Annual cost Year dollars Summary
Program costs $64 2017 Present value of net program costs (in 2022 dollars) ($74)
Comparison costs $0 2017 Cost range (+ or -) 30%
The per-student cost estimate includes staff training time outside of regular school hours and the cost of training and program materials ( We estimate staff training time costs using average Washington State compensation costs (including benefits) for the 2017-18 school year. We assume that teachers from six prototypical size middle schools (as indicated in RCW 28A.150.260, across two school districts, implement the school component with three cohorts of incoming middle school students. In line with published program descriptions (National Institute on Drug Abuse, 1997), we assume that community and media components are donated.
The figures shown are estimates of the costs to implement programs in Washington. The comparison group costs reflect either no treatment or treatment as usual, depending on how effect sizes were calculated in the meta-analysis. The cost range reported above reflects potential variation or uncertainty in the cost estimate; more detail can be found in our Technical Documentation.
Benefits Minus Costs
Benefits by Perspective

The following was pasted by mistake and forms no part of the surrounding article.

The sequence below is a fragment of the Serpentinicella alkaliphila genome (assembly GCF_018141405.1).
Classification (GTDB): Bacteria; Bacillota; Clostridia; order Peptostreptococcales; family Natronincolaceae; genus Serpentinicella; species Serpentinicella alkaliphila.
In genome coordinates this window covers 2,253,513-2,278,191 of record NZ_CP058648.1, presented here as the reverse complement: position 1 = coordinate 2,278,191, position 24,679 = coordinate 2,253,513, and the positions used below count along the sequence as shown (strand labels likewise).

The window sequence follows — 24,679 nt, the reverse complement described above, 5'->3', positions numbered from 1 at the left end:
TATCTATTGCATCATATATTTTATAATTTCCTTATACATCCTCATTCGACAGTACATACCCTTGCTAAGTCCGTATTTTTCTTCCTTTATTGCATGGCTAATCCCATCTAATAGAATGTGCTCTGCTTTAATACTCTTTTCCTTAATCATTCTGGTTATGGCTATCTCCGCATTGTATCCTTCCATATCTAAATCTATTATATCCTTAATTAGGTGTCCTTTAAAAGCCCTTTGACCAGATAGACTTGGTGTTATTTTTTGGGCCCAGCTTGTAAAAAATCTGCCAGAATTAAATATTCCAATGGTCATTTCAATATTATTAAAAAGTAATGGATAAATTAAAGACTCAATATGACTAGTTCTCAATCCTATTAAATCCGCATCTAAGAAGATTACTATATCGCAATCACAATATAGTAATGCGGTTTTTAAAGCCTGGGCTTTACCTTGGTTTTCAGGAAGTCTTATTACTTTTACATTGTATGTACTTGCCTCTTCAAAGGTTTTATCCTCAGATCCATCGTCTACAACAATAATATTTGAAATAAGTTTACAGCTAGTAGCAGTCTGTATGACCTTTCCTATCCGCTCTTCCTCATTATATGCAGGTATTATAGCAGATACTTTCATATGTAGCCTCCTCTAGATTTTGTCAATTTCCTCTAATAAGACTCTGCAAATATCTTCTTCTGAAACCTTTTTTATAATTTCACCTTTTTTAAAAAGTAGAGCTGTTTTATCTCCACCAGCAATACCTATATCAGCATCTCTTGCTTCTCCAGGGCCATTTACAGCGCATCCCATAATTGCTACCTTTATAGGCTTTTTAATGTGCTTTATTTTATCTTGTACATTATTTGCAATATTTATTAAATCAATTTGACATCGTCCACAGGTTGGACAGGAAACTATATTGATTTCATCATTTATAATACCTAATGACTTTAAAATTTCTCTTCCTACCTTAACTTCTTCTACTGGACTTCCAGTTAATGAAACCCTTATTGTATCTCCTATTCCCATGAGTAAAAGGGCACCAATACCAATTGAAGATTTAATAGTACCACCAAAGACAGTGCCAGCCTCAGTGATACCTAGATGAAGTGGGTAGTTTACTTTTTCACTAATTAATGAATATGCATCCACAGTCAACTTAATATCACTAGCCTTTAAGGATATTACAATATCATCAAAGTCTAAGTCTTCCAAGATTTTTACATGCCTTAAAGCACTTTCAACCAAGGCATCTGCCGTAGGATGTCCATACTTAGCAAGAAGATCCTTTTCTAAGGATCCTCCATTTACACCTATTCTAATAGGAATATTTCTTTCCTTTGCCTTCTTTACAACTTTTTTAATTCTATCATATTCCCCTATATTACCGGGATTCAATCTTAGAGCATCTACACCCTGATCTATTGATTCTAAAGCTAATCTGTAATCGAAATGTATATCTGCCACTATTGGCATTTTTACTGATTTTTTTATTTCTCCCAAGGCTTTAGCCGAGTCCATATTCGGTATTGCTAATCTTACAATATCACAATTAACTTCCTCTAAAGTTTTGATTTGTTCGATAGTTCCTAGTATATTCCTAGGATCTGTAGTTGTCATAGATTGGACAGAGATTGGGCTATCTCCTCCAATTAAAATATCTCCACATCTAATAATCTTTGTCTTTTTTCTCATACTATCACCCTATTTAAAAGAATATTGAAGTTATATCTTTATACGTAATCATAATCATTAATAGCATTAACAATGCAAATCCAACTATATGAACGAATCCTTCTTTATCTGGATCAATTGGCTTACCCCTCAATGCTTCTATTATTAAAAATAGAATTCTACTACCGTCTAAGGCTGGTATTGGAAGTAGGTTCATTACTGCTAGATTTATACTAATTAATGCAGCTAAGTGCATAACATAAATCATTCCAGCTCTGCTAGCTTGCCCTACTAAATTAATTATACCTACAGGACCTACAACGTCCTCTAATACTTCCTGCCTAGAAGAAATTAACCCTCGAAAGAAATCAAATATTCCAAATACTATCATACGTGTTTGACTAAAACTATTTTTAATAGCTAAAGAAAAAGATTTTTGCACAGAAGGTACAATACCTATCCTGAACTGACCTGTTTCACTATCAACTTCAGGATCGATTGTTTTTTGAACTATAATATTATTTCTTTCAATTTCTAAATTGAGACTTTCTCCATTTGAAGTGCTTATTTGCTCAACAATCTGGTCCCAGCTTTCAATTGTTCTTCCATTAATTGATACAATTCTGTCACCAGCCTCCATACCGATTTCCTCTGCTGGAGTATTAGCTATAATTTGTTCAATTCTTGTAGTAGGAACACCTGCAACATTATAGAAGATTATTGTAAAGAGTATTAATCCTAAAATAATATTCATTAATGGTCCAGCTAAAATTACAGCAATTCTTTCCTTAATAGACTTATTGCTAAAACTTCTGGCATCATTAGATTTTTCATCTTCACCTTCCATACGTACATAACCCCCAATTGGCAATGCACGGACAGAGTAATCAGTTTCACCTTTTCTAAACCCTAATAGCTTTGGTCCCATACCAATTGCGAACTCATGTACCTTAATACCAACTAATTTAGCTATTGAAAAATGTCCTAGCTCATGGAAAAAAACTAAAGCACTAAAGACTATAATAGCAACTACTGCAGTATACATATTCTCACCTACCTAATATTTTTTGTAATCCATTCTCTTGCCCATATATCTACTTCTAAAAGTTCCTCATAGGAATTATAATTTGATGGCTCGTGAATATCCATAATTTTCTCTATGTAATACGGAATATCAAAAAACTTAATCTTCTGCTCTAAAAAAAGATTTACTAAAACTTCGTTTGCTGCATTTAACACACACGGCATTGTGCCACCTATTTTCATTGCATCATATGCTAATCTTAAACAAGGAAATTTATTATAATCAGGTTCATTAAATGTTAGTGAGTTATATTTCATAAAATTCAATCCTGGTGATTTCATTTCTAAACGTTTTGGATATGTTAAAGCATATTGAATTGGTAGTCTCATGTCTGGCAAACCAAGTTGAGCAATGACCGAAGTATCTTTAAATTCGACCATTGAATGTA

Taxpayer Benefits by Source of Value
Benefits Minus Costs Over Time (Cumulative Discounted Dollars)
The graph above illustrates the estimated cumulative net benefits per-participant for the first fifty years beyond the initial investment in the program. We present these cash flows in discounted dollars. If the dollars are negative (bars below $0 line), the cumulative benefits do not outweigh the cost of the program up to that point in time. The program breaks even when the dollars reach $0. At this point, the total benefits to participants, taxpayers, and others, are equal to the cost of the program. If the dollars are above $0, the benefits of the program exceed the initial investment.

Citations Used in the Meta-Analysis

Johnson, C.A., Pentz, M.A., Weber, M.D., Dwyer, J.H., Baer, N., MacKinnon, D.P., . . . Flay, B.R. (1990). Relative effectiveness of comprehensive community programming for drug abuse prevention with high-risk and low-risk adolescents. Journal of Consulting and Clinical Psychology, 58, 447-456.

National Institute on Drug Abuse. (1997). Drug abuse prevention for the general population (Publication No. 97-4113).

Pentz, M.A., Dwyer, J.H., MacKinnon, D.P., Flay, B.R., Hansen, W.B., Wang, E.Y., Johnson, C.A. (1989). A multicommunity trial for primary prevention of adolescent drug abuse: Effects on drug use prevalence. JAMA, 261(22), 3259

Riggs, N.R., Chou, C.P., & Pentz, M.A. (2009). Preventing growth in amphetamine use: Long-term effects of the Midwestern Prevention Project (MPP) from early adolescence to early adulthood. Addiction, 104, 1691-1699.